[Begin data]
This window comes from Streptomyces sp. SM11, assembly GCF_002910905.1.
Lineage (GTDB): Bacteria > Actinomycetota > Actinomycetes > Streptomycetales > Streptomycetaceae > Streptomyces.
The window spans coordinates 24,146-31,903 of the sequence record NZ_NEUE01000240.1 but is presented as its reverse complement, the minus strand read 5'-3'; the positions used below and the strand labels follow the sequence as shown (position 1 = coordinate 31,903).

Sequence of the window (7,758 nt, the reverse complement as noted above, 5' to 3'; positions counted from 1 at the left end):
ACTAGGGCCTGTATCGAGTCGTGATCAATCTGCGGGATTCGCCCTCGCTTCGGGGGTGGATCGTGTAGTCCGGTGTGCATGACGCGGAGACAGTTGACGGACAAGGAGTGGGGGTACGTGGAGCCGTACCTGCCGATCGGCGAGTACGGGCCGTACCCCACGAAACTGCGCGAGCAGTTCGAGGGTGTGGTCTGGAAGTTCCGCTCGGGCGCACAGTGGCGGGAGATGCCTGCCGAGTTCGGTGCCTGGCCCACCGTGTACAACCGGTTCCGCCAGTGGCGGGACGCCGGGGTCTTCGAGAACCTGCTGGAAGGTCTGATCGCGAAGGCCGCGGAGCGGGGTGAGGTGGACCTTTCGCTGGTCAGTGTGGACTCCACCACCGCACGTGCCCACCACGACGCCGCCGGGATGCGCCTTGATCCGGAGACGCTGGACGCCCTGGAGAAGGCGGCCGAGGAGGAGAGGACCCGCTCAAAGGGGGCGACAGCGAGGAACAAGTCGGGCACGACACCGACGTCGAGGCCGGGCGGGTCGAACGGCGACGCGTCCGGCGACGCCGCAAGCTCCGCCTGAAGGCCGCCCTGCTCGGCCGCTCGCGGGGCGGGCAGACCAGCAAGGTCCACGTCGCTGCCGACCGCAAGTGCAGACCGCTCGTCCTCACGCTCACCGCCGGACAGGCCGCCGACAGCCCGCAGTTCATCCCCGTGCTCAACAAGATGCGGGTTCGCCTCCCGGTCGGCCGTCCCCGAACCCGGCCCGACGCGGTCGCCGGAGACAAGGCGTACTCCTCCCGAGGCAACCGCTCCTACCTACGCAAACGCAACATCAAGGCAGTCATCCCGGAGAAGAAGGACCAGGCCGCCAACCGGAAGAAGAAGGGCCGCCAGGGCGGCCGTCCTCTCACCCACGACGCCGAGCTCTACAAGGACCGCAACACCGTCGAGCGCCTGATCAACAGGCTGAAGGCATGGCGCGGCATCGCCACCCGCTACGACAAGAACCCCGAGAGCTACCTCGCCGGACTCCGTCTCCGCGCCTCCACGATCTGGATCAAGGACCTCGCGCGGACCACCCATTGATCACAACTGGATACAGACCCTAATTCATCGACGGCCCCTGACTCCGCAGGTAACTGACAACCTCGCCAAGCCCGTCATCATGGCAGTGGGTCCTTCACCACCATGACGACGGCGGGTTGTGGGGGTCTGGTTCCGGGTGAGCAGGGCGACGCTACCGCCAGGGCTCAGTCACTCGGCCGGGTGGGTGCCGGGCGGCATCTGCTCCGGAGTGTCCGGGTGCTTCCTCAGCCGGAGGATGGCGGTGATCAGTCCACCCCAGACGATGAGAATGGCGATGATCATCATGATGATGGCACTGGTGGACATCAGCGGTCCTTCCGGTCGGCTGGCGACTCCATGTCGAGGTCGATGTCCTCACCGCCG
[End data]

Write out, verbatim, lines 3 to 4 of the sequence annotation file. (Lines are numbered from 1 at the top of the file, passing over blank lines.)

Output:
The window spans coordinates 24,146-31,903 of the sequence record NZ_NEUE01000240.1 but is presented as its reverse complement, the minus strand read 5'-3'; the positions used below and the strand labels follow the sequence as shown (position 1 = coordinate 31,903).

Sequence of the window (7,758 nt, the reverse complement as noted above, 5' to 3'; positions counted from 1 at the left end):